A recent blizzard caused the cancellation of our daughter’s flight back to college. During our bonus family time we sat by the fireplace, working on our own projects. She did research for her theater paper and I took a journey through another liminal dimension.
I saw on one side of that liminal space the grudging lip service that we often give to ethics in our professions. “Of course I’m ethical,” we might scoff. “You should worry about the other guy!”
A few minutes with John Bogle, founder of the Vanguard Group mutual fund company, took me from the idea of optional ethics through the liminal dimension to ethics as the carbon fiber in the Kevlar vest of life. Two stories brought that home to me. I’ll share the first story today and the second one next week.
I assumed that Vanguard’s mission, like that of all mutual fund companies, is to maximize shareholder returns. On the surface, an investible dollar is a dollar is a dollar. Why would a mutual fund company refuse to take an investment? Bogle would say that the Golden Rule, not gold itself, should direct our decision-making.
Consider my surprise as this story took me through the doorway to a new understanding of the power of living by a solid ethical rudder.
Several years ago, Vanguard received a call from a chemical research foundation. The young rep fielding the call was offered a $30M investment into a bond fund. When he inquired how long the investor intended to park the funds, he was told 6 months or so. The rep said, “I’ll have to check on that first, sir, to see if we can accept your investment.”
The investor said, “So are you saying you don’t want my money?”
“No, sir, I just need to check on something first.” After checking with a manager, the rep got back on the phone. “I’m sorry, sir, but we are unable to accept your order because it would incur a huge cost on other shareholders.”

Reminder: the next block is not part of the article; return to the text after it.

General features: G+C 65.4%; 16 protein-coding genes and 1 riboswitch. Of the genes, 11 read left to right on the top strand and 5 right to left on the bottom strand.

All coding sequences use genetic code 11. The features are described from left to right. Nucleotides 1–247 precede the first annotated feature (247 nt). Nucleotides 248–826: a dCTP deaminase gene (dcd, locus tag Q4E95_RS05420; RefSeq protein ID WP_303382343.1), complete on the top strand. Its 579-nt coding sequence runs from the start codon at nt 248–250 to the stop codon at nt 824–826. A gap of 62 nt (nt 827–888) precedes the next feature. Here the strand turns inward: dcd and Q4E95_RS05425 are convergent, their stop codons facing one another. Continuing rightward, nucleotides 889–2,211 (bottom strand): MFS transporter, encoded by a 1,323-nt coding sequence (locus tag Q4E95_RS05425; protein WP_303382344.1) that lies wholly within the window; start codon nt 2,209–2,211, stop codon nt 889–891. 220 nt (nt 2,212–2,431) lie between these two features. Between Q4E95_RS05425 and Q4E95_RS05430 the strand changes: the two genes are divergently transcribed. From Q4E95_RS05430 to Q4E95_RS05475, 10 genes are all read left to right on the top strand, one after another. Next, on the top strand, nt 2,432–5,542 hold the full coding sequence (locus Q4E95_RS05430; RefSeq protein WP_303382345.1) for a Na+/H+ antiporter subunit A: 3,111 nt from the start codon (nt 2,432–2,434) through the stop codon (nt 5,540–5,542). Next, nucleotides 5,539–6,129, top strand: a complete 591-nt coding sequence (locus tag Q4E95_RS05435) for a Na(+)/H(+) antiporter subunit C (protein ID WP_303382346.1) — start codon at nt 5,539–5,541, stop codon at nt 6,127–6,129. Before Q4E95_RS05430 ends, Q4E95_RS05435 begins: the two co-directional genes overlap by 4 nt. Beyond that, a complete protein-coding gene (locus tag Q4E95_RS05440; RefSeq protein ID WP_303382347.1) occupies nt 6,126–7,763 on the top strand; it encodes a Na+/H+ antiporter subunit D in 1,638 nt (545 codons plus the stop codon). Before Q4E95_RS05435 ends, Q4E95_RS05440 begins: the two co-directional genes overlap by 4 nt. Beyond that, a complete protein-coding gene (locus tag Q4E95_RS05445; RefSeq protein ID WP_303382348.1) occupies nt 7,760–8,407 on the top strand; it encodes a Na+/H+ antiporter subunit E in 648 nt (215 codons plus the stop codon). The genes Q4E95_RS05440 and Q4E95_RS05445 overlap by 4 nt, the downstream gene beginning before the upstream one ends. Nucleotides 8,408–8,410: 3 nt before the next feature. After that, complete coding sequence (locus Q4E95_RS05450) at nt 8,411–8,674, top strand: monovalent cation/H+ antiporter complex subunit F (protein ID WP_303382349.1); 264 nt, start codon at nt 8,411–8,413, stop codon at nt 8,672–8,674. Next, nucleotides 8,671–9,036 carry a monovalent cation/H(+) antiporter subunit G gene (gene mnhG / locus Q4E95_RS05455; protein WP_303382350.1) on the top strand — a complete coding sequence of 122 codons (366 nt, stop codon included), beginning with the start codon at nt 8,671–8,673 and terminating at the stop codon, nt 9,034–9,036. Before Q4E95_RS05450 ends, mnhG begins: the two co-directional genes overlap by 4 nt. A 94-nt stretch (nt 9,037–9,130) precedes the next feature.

Outraged, the investor went to the WSJ and reported the incident. The headlines “Vanguard Refuses $30M Investment” elicited a call from Chairman Bogle to WSJ Editor Paul Stiger: “It’s not fair that we should get so much press for doing what’s right.” Rather than viewing the situation as a loss, he viewed it as vindication of his application of the Golden Rule to dealing with customers.
The result of these ethical moorings? As of December 2012, Vanguard stewarded over $2.2T of investors’ money. (Full disclosure: I hold Vanguard funds).
On this snowy day, Bogle refreshed my view of ethics. His passion for a faith-grounded stewardship—has become the business driver in the Vanguard Group. For example:
- Leadership: Bogle’s relentless pursuit of maximizing investor/fundholder returns through reduced cost is embedded in both the mindset and the practices of front line employees. Even in his retirement, Bogle still makes himself available to meet with individual employees to pass along these ethical values.
- Corporate Structure: Bogle had to fight with the SEC to create an indexed mutual fund in 1975. What makes Vanguard unique among mutual fund companies is that, like a credit union, it is owned by the shareholders. Therefore, the management of the company really serves just one master—the shareholder/investor—rather than two—the shareholder AND the investor (cf. Matthew 6:24). This structure—perhaps less lucrative for the managers of the firm than other structures—makes possible a better alignment between investors and “stock holders.” Since indexed funds are designed to track the benchmark—be “average”—Vanguard unique structure adds more value through cost-reduction as compared to a more active investment approach.
Next week, I continue my explorations of the liminal dimensions of ethics.
- In addition to the SEC and FINRA compliance requirements, what personal safeguards have you found keep you alert to your fiduciary responsibility on a daily basis?
- Bogle found ways to create a company that followed the Golden Rule by seeking all his clients’ benefits first. What can you do to create a firm or department that lives and breathes ethical practices?
Originally posted 2013-03-18 10:06:32.